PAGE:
Care programme leads to fewer hospital admissions

A PROGRAMME to help diabetics manage their disease has led to a decrease in complications and in fewer hospital admissions, an audit of the service has shown.

However, smoking and obesity continues to present major challenges to the provision of care.

The Diabetes Structured Care Programme, delivered through 35 GP surgeries in Laois, Offaly, Longford and Westmeath, has led to:

nImproved blood pressure levels among patients.

nImproved cholesterol levels.

nA halving of marcovascular (large blood vessel) complications since 2003

The audit, which focuses on more than 1,000 out of 3,700 patients taking part in the programme, also found that 56.5% of patients were male, the average age was 65 years, patients had diabetes for on average six years and nine out of 10 had type 2, the more common, non-insulin dependent, form of the disease.

Dr David Weakliam, a consultant in public health medicine in the Midlands, said diabetics who continue to smoke or are obese were at greater risk of developing heart disease, kidney disease or foot ulcers.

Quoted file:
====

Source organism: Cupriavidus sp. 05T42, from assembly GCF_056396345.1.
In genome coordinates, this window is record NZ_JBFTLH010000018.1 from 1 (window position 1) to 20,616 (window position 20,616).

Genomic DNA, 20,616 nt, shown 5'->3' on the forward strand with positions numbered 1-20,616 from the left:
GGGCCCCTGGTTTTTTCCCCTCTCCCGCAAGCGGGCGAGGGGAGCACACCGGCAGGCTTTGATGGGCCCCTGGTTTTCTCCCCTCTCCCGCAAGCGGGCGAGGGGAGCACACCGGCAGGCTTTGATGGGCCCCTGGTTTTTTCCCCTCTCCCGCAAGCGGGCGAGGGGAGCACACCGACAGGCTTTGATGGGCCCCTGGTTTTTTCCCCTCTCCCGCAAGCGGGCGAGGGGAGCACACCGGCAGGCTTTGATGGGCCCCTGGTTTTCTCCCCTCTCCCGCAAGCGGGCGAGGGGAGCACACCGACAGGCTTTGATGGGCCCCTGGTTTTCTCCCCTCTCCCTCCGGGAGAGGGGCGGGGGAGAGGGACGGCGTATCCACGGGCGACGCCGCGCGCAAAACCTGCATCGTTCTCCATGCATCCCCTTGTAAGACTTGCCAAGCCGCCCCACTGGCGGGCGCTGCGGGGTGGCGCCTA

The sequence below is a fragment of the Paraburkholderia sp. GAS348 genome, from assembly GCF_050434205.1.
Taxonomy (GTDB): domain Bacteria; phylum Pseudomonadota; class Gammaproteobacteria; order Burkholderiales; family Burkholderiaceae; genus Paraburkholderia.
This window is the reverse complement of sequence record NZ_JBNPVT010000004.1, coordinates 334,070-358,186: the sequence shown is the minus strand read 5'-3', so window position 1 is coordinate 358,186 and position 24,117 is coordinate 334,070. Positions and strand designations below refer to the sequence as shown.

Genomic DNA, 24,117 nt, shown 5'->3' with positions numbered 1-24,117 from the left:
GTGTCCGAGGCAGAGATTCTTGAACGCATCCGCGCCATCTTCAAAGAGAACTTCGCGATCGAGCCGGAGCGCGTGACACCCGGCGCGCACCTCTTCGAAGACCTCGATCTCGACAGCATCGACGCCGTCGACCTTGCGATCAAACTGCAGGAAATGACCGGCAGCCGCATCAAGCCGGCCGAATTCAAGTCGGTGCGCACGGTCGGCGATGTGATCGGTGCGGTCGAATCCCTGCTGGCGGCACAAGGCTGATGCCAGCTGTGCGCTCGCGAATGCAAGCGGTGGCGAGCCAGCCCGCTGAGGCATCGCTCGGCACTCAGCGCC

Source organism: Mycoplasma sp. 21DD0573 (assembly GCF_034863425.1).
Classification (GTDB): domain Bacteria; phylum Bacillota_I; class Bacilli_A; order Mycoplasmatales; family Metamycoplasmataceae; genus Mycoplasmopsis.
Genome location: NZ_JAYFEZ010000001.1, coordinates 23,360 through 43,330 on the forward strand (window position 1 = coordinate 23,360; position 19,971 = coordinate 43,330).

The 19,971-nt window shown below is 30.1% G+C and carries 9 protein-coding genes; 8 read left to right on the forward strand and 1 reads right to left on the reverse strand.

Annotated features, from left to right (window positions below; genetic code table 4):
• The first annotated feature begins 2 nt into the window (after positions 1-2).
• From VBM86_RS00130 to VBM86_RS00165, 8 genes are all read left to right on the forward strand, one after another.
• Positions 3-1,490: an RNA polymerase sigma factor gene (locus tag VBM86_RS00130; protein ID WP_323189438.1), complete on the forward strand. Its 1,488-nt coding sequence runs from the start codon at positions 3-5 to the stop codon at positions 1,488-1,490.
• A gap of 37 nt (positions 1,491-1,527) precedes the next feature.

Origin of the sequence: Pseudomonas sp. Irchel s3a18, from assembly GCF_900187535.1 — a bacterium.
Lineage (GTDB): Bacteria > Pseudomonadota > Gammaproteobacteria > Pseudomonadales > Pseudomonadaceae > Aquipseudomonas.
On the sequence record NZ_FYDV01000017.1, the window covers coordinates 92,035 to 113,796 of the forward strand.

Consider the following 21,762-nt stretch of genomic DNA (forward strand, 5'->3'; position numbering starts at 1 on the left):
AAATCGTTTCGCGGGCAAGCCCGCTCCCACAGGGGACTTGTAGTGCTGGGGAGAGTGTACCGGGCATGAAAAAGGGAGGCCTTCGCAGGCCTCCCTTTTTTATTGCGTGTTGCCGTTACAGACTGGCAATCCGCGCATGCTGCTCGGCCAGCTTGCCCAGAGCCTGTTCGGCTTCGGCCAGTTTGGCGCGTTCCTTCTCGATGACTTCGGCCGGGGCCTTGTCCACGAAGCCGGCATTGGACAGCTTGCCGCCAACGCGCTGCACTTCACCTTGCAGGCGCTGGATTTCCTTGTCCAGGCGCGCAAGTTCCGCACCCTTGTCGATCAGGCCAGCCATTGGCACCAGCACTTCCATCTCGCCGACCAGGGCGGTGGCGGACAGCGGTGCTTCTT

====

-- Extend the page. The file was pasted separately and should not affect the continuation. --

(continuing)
“These types of complications are much more likely to occur if there are additional health risks,” Dr Weakliam said.

He also said real progress had been made in managing the disease in patients participating in the 12-year-old programme.

“Before the programme was rolled out, patients were getting care, but not in an organised way, which we now know from international standards is best practice,” Dr Weakliam said.

Taoiseach Brian Cowen, who attended the audit report launch, described the programme as “practical and patient-focused”.

Dr Velma Harkins, the GP lead in the care programme said there were many advantages for the patient, including convenience and accessibility in the community. It also had the advantage of care being delivered by the family doctor and practice nurse who had insight into all aspects of the patient’s condition and lifestyle.

Dr Weakliam said they hoped to extend the programme to all GP surgeries in the Midlands – it currently extends to half – but that this would have to be done through re-organisation of existing resources.

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